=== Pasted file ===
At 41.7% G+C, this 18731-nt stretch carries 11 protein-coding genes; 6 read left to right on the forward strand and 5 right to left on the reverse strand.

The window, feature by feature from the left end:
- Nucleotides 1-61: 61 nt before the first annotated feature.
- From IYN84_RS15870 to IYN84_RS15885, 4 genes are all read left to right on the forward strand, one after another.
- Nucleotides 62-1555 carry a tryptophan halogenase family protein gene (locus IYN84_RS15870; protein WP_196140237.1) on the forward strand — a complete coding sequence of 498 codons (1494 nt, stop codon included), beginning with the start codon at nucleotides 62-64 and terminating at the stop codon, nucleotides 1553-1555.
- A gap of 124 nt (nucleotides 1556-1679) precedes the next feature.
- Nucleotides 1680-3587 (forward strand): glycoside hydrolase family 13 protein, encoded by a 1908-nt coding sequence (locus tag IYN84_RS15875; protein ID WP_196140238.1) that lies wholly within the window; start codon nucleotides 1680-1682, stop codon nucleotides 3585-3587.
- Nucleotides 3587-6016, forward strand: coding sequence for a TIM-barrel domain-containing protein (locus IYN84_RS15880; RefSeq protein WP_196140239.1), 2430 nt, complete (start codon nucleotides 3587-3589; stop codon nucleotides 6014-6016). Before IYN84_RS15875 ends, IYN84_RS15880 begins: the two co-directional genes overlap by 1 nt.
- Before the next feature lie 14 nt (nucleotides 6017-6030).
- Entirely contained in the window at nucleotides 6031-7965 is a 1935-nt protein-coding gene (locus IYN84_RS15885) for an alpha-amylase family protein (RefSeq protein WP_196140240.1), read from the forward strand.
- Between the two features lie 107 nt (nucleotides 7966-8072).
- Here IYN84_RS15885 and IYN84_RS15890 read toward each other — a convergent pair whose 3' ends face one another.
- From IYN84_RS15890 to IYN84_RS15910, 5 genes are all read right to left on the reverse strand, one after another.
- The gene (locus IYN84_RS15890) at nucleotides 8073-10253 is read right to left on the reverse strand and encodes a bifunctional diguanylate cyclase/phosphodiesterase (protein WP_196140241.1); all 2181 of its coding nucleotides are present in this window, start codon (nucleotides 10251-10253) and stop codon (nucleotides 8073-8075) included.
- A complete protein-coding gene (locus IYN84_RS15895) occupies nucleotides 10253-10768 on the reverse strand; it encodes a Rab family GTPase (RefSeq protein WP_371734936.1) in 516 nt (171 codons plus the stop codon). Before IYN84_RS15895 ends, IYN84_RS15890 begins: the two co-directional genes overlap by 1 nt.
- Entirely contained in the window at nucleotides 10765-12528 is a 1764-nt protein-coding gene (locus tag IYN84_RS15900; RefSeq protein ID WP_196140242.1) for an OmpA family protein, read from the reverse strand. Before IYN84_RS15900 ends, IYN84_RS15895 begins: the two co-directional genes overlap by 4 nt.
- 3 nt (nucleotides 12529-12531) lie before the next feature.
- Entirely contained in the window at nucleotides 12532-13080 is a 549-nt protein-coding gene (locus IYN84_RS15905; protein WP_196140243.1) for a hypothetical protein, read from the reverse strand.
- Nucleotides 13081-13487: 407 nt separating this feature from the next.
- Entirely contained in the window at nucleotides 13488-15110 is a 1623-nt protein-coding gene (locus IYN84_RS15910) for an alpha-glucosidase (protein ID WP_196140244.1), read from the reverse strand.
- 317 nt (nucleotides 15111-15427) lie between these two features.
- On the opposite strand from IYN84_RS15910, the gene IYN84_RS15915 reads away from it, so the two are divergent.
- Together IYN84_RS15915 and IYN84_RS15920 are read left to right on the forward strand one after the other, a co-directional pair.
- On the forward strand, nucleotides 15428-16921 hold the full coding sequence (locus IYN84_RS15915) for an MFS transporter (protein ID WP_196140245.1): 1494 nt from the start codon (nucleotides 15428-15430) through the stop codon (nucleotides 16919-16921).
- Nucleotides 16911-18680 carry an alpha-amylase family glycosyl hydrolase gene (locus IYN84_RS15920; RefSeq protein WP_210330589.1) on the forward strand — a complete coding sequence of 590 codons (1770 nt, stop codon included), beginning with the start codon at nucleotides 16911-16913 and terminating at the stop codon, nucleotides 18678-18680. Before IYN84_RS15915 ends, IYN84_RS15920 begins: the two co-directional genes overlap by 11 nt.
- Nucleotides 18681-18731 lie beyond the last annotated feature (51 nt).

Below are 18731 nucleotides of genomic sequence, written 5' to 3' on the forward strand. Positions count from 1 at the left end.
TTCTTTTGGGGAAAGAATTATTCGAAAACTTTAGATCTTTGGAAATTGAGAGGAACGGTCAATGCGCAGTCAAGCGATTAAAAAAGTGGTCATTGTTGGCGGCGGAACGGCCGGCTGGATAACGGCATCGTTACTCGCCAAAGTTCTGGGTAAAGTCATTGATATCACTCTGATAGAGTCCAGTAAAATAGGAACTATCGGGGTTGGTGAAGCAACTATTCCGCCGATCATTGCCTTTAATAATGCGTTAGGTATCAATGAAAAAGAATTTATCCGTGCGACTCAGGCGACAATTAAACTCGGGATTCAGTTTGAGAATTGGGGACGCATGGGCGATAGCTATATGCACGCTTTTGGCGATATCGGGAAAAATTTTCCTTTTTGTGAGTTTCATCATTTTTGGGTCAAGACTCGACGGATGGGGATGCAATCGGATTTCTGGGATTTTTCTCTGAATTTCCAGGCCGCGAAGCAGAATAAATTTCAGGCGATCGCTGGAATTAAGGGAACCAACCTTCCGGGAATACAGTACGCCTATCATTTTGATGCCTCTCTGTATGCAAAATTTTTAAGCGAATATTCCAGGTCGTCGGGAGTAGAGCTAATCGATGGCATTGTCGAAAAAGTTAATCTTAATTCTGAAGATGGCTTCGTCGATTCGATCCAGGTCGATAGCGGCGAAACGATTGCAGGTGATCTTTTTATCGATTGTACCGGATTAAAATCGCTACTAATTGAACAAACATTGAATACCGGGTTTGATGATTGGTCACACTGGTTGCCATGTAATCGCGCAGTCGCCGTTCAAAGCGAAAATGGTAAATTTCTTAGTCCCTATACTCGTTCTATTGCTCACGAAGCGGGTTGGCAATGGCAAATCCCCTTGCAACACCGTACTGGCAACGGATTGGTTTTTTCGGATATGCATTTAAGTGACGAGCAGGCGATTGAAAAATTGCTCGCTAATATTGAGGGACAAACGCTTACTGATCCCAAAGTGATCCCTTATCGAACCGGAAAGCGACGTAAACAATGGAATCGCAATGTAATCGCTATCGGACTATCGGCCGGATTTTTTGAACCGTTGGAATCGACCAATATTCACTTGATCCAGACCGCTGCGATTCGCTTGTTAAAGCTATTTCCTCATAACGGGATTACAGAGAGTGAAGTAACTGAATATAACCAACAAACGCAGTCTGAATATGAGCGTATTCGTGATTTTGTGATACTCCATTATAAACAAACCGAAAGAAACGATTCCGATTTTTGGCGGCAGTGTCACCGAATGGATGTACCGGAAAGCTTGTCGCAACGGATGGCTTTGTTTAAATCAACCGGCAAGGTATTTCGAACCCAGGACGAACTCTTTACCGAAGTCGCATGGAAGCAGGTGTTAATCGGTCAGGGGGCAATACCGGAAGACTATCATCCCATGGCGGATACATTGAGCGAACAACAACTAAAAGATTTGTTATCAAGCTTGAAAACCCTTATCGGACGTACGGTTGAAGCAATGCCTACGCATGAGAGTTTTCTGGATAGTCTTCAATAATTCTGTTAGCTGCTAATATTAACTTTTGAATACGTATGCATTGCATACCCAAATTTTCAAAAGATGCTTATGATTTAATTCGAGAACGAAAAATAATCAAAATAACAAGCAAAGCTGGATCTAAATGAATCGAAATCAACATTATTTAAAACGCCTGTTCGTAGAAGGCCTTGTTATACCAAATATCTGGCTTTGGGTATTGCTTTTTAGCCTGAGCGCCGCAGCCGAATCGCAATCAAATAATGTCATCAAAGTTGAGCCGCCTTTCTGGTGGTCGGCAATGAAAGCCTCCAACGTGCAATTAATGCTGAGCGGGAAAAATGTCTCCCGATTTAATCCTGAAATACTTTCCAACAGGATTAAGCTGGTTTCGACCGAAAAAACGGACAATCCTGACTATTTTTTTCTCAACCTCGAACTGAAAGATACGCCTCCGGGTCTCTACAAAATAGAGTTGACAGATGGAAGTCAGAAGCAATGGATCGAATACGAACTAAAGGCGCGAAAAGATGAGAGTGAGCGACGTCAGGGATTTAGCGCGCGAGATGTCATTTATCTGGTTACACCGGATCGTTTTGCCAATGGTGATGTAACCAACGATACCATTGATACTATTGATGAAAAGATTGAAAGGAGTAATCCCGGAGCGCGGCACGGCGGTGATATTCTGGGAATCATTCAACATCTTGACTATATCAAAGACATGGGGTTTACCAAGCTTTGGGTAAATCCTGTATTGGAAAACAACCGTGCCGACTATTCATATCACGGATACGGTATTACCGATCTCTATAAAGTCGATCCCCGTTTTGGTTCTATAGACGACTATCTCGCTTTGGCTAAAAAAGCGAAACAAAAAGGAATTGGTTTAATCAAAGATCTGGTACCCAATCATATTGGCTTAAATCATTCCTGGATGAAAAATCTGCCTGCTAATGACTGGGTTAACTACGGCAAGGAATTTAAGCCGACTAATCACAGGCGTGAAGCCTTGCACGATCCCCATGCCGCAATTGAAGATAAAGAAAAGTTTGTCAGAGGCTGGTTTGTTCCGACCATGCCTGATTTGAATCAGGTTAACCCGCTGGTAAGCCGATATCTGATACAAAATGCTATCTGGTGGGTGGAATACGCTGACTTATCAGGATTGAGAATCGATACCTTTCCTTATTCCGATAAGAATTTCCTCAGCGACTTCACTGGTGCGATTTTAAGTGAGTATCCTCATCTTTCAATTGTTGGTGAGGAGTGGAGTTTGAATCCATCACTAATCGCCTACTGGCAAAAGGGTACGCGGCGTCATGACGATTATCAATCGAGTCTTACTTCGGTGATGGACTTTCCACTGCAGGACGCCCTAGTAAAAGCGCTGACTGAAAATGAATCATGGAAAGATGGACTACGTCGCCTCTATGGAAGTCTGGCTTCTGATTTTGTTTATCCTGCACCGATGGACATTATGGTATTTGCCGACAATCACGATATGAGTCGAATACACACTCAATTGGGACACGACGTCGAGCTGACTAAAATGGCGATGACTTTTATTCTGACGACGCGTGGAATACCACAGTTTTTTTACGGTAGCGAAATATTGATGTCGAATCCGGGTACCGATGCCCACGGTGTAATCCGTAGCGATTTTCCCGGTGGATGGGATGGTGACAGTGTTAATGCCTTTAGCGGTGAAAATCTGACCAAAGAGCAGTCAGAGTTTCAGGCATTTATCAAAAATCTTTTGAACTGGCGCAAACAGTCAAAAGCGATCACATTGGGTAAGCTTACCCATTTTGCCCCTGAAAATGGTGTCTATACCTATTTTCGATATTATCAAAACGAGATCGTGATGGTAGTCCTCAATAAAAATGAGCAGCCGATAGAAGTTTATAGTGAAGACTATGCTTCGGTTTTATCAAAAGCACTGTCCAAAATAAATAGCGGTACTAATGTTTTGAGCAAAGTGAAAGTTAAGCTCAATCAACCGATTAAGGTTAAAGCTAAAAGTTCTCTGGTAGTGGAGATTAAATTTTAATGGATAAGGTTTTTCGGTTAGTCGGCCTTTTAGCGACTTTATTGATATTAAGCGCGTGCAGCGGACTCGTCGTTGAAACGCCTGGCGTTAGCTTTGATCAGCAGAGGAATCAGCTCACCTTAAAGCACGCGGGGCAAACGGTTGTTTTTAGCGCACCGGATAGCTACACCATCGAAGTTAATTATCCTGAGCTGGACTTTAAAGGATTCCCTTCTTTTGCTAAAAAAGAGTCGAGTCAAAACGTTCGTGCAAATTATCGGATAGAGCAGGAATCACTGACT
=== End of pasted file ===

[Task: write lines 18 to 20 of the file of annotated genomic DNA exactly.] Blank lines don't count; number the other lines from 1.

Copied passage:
- Entirely contained in the window at nucleotides 12532-13080 is a 549-nt protein-coding gene (locus IYN84_RS15905; protein WP_196140243.1) for a hypothetical protein, read from the reverse strand.
- Nucleotides 13081-13487: 407 nt separating this feature from the next.
- Entirely contained in the window at nucleotides 13488-15110 is a 1623-nt protein-coding gene (locus IYN84_RS15910) for an alpha-glucosidase (protein ID WP_196140244.1), read from the reverse strand.